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How Doomed is NetApp? (storagemojo.com)
142 points by PaulHoule on Apr 18, 2015 | hide | past | web | favorite | 67 comments

There is one thing that Netapp does very well, which nobody else can really deliver:

A file server that can serve over NFS & CIFS, whilst simultaneously be able to serve block traffic over FC, SAS and 10/40gig ethernet. With snapshots, decent performance, and once setup, can be left for 3 years (at which point its either too small or needs a new maintenance contract.)

Nimble, they can do small, cheap and easy to configure. But they can't do fast(unless you are just doing small VMs), they can only do block storage, and FC is a beta product. No real HA.

Pure, Fast, but limited to 250tbs. No metrosync. Block only.

nutanix needs infrastructure upgrade to work at any decent speed. Limited to VM storage. (I think there is a licensing cost for that from VMware too. )

However that's not to say that netapp are the only show in town. They can be utterly shit for many tasks. More importantly, if you let them, they'll bleed you dry. Most people reading this, will never need a system that does block and file storage. But medium sized boring companies need them.

IBM with GPFS have an interesting product, its just marketed and supported by morons. Its fairly simple to create a global file system, with geographic data affinity, that scale linearly when you throw hardware at it. It seriously is amazing. If it wasn't so held back by IBM, you could have a simple globally shared filesystem across your entire cloud infrastructure, that's fast (unlike EBS/EFS/S3)

Object storage is another matter. Object storage is another way of saying that globally coherent fast posix file access is hard, so here's some thin layers over a keyvalue store, you do the rest.

Some people do it right (S3, cleversafe) A lot of people do it wrong. There are important tradeoffs, Like latency, data affinity, or mutability of data. Like a Netapp, no one system will do everything at the right price.

I spoke with both IBM and NetApp vendors several years ago, just seeking an appliance. We didn't want phenomenal capacity, but needed something with good performance.

I've never dealt with such completely incompetent salesmen before. Other vendors I've engaged have had salesmen relentlessly pursue me for the sale, even when it was very likely a small contract to them.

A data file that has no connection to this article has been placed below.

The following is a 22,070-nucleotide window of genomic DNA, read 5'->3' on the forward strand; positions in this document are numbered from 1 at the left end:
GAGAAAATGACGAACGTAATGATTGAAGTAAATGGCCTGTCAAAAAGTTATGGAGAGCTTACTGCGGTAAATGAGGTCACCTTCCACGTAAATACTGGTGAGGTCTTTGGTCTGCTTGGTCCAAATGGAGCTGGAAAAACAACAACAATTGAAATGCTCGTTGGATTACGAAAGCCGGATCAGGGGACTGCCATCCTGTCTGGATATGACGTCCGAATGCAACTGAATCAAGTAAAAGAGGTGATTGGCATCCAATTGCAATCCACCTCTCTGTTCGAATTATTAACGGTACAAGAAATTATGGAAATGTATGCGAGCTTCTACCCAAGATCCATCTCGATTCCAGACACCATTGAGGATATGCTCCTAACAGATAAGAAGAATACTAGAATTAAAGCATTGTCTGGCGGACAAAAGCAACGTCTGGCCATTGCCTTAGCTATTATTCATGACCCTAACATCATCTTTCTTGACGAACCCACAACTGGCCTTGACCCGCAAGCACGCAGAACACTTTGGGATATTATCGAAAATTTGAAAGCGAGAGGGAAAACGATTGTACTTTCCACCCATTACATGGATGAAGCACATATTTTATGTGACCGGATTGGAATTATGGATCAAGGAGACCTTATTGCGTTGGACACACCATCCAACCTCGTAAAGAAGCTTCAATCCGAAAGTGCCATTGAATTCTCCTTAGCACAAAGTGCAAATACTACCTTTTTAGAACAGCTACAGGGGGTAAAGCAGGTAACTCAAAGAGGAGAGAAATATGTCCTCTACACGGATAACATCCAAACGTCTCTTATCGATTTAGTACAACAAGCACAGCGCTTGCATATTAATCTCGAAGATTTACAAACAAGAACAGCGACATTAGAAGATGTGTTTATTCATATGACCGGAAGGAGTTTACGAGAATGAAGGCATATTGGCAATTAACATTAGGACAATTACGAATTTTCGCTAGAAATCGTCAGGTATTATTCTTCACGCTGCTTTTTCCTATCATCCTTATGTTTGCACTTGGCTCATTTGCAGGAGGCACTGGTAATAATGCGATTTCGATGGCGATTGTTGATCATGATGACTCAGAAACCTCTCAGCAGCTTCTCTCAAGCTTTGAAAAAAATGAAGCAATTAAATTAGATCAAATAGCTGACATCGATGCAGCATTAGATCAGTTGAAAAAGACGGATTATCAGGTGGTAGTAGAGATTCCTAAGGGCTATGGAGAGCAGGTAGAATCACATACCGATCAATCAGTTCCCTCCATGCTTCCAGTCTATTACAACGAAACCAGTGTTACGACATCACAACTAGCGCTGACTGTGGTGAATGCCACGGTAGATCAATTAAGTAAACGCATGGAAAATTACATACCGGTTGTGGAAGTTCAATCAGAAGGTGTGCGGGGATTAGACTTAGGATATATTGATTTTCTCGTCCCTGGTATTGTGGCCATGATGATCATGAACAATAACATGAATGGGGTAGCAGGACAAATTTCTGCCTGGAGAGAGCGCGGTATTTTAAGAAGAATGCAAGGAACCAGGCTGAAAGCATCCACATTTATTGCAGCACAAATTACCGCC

Both NetApp and IBM left me having to do the chasing. I don't mind doing that to some extent, but the amount of chasing I was having to do left a bad taste in my mouth and pretty much ensured I've no real interest in dealing with either vendor again. I wonder if companies really realise the importance of care even on small contracts. People change jobs all the time these days, and just because they are buying something small from you now, doesn't mean they're not going to be interested in something very large in the future. How you treat them will have a large impact on whether you even get a look in on something bigger.

I was spending almost $2 million on a 1PB solution and I couldn't get NetApp to call me back.

EMC knew the name of my senior admin when they called me back in 2 hours.

Guess who got my money?

Heh, I had the almost direct opposite experience. However we only had the netapp for VMware and home directories(and some cache stuff). only added up to about 300tb. The petabytes were scratch built jobbies. (as no appliance maker used the super dense 60 drives in 4u cases, despite Netapp making them)

The reverse is true, too. After IBM couldn't even send a quote for a seven-figure purchase, we went with Sun's amd64 servers. For years, they got additional business because the process was to email or call & wait 10 minutes for a detailed quote which was correct on the first try. Every so often we tried to get IBM or HP involved but their sales guys talked us out of it within the first 15 minutes.

Yes. NetApp products tend to be really great but dealing with their sales guys directly sucks.

Next time contact an VAR like Vandis who will size it, sell it, and help (or just do) set it up.

I agree, I had to chase them for more than 2 weeks to get a disk shelf quote which was overpriced around $3k competing with a local vendor that buys from them. I bought from a vendor and not directly from Netapp

Sounds like IBM... They can be pretty dysfunctional.